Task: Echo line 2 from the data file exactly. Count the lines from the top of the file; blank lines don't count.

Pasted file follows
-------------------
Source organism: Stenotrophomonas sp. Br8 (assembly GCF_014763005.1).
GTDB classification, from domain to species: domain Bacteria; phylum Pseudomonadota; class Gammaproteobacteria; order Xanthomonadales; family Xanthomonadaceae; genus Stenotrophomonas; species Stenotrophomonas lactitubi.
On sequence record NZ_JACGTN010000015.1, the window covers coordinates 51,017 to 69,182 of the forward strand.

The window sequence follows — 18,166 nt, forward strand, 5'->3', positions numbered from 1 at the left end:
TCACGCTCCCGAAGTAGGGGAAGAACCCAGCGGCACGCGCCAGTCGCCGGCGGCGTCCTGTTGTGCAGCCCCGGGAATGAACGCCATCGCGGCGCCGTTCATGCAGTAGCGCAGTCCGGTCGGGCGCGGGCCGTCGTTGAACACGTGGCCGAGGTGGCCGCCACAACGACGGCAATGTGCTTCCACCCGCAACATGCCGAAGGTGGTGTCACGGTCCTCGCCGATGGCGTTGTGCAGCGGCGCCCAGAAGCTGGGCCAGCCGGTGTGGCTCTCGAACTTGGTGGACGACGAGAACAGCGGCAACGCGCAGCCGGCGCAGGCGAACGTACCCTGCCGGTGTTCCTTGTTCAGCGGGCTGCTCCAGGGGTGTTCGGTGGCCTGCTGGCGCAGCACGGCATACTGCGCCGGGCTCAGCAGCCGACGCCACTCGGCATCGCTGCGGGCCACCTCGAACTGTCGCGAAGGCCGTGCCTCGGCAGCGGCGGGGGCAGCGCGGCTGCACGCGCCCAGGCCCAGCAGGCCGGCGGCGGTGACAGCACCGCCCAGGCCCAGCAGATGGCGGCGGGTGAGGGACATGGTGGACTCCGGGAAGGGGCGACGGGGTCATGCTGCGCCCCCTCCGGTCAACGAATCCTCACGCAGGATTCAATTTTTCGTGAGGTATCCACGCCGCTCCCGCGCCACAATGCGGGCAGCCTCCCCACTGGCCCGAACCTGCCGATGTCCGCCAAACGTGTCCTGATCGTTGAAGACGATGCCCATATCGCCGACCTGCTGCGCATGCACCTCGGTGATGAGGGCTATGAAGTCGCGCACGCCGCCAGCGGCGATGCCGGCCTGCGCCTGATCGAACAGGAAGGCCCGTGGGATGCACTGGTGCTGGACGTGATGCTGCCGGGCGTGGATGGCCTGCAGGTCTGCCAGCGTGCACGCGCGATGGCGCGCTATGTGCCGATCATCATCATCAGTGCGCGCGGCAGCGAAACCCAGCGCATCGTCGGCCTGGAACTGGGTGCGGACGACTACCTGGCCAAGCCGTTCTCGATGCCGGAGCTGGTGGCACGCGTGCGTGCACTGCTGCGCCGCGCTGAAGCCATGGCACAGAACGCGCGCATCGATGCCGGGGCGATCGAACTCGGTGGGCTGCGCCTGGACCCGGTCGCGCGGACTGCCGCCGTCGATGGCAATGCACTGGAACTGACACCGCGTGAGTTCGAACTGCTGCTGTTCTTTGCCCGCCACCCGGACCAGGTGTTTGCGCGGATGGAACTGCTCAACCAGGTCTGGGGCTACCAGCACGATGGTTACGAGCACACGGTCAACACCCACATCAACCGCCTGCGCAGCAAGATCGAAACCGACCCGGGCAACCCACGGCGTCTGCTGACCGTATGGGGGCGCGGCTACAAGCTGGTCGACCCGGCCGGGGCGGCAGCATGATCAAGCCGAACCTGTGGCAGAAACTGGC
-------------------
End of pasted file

GTDB classification, from domain to species: domain Bacteria; phylum Pseudomonadota; class Gammaproteobacteria; order Xanthomonadales; family Xanthomonadaceae; genus Stenotrophomonas; species Stenotrophomonas lactitubi.